Field, J. (2008). Social Capital (2nd ed.). Routledge.
John Field is Director of the Division of Academic Innovation and Continuing Education at the University of Stirling. His book, Social Capital, is part of a complimentary collection of essays to the series, Key Sociologists. The author continues to focus on the topic of social capital as it apples to lifelong learning. In this publication, Field adopts a social networking centric view of social capital. The connections people establish through social networks create resources that can be subsequently leveraged (thus the association that this intangible “good” is a type of capital). Field also introduces the role of “agency” and connects the ability to act to social capital. People will use both formal (institutions and entities of various kinds) and informal structures to mobilize and apply social capital in enabling (positive) and constraining (negative) ways. While social capital is a relatively simply concept, Field concludes that conceptualizations to-date are incomplete, too loose, and even possibly flawed. The lack of theoretical maturity concerning social capital suggests that more empirical investigation needs to be done. For instance, how participants mobilize their networks to activate their social capital is one topic Field notes. What can be concluded is that social capital is the property of relationships. Also, social capital delivers no value unless its participants possess the agency to leverage it. A more through examination of social capital also enables researchers to gain a better understanding of the “meso level” of social structures that integrates individuals to broader societal-wide structures.
Membership in networks is key for social capital to form and evolve. Field frames the work of Bourdieu and Coleman in the context of their respective era and context. Bourdieu examined social capital in an era where elites and social hierarchy were dominant. Coleman’s perspective was influenced by the field of economics and the theory of rational choice / rational action. For Coleman, social capital was driven by an individual’s desire to maximize his or her own self-interests. Social capital was a means for rationalizing how people managed to cooperate (investing in a future reciprocity rather than an immediate gain). It seems that social capital becomes more of a public good and rationalizes collective action, even though individuals are pursuing their own agendas, according to Coleman. Social capital then is more of a by-product of a cooperative pursuit by individuals to further his or her own self-interests.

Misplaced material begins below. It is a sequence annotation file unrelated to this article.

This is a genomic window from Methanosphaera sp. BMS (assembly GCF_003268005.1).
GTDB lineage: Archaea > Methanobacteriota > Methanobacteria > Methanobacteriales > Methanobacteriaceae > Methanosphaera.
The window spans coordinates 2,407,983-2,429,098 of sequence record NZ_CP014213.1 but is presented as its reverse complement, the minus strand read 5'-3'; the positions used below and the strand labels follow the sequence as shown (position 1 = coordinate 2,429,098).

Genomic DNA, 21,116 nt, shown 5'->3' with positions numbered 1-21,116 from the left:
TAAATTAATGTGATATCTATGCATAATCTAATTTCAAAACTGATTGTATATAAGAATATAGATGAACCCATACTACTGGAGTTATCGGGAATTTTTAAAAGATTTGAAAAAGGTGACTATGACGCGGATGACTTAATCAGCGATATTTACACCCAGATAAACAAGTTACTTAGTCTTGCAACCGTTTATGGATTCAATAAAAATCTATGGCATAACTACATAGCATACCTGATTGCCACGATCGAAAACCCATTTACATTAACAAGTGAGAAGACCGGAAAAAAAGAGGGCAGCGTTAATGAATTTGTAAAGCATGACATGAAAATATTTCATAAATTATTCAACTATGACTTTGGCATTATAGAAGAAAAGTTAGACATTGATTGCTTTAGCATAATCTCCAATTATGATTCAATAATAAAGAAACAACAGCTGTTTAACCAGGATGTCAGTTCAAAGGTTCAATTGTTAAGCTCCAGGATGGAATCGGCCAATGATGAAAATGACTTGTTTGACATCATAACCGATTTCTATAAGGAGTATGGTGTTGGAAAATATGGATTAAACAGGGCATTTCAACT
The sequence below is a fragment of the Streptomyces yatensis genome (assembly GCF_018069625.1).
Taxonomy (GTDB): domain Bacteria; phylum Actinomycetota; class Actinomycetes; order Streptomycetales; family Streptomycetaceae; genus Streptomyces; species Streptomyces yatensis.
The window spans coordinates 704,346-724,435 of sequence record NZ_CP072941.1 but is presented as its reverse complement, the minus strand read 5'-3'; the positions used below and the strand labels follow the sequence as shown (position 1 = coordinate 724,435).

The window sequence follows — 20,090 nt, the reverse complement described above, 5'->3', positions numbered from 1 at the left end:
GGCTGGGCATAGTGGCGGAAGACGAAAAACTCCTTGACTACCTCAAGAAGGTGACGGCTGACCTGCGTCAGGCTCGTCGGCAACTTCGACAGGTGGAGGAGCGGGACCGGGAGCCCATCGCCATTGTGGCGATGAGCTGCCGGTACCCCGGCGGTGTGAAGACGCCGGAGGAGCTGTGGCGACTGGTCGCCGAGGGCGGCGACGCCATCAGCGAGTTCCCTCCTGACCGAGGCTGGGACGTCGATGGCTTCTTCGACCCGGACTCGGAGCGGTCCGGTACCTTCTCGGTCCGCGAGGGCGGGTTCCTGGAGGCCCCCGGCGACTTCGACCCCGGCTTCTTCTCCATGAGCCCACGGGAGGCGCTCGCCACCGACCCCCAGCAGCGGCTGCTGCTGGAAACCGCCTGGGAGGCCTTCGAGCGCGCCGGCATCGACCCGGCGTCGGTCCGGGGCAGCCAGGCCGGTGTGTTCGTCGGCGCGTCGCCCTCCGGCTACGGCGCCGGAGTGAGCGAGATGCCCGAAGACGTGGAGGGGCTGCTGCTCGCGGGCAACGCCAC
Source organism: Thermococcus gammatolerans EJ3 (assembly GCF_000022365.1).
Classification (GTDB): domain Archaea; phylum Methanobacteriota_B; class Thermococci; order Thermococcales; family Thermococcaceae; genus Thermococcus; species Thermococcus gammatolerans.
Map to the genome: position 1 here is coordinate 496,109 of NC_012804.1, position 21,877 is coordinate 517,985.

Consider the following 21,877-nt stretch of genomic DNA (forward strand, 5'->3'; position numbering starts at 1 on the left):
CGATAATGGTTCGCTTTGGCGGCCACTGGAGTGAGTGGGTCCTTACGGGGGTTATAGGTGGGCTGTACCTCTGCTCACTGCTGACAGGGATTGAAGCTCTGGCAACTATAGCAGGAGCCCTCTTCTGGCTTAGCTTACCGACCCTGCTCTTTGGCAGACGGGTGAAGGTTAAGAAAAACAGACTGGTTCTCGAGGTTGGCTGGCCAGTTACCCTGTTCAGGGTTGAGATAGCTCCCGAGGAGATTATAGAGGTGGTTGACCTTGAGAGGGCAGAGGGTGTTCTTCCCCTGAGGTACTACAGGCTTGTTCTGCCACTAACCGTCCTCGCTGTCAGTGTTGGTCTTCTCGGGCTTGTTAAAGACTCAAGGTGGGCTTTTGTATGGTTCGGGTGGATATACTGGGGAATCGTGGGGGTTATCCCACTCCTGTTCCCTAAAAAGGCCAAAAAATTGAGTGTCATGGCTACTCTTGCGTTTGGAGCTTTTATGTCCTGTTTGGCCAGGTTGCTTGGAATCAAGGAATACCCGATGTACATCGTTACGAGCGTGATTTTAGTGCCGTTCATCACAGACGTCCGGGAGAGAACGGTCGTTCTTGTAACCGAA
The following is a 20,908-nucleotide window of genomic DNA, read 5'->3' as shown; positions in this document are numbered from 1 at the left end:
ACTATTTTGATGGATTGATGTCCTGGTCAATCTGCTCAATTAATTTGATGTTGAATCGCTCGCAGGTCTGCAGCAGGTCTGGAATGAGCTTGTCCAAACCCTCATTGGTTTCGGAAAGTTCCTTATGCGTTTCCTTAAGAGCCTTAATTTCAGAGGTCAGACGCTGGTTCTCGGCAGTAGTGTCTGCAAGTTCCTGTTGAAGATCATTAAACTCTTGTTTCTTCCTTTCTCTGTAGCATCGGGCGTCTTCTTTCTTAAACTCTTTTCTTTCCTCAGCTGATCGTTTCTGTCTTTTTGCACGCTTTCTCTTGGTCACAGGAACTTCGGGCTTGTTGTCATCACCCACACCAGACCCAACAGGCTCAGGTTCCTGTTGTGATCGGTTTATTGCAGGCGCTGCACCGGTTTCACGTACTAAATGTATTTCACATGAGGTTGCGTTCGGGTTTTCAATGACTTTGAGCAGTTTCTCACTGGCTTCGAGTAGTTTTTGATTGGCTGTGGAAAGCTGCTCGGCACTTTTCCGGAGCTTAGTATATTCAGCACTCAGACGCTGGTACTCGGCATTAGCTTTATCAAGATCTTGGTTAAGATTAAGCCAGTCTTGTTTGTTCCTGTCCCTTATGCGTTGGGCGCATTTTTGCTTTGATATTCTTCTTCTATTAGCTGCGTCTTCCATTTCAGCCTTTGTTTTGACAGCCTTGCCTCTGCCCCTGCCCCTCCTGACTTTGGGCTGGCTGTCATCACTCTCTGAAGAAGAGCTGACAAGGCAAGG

In addition to Bourdieu and Coleman, Field points to the work of Robert Putnam and his influence on raising the visibility of social capital. Putnam’s perspective comes from the political and public policy realm. He is best known for the book, “Bowling Alone”. Putnam focuses on the decline of social capital in the U.S. and attributes its collapse to the decline in civic and social engagement (note: others in the field argue that Putnam ignores new structures and forms of social capital). For Putnam, “social capital” refers to the collection of networks, norms of reciprocity, and the trust that arises within them which enables its participants to act together more effectively to pursue their shared objectives. Putnam also distinguishes between types of social capital: “bridging” (social capital that brings diverse participants together) and “bonding” (social capital that reinforces solidarity within a homogeneous group). Field also notes that Bourdieu, Coleman, and Putman have not dived deeply enough into the negative aspects of social capital.
Field notes the contribution of Pamela Paxton to the thinking around social capital. Specifically, that social capital can have different effects at the individual and community level – that there can be differing sphere’s of social capital that can act with or against each other. Field also highlights the contribution of Nan Lin who examines social capital and how participants cooperate and gain reciprocity in the context of strong and weak ties (leveraging the work of Granovetter). Lin suggests that certain mechanisms help lead to the type of cooperation and reciprocity necessary for social capital to deliver positive benefits (e.g., information, influence through intermediaries, confirmation of trustworthiness, and reinforcement of promises and commitments). However, Field notes that cooperation that benefits its participants does not always result in a positive benefit to society (which gets back to negative aspects of social capital that can sometimes be a derivative result).
Measuring social capital is challenging and Field points to the work of the World Bank and OECD in this area. Indicators of social capital are often proxies that do not directly measure social capital and can mislead as well as inform. There is also the risk that attempts to measure and adjust policies to influence social capital can come across as attempts at social engineering.
Keywords: social_capital, social_structures, social_networks, Field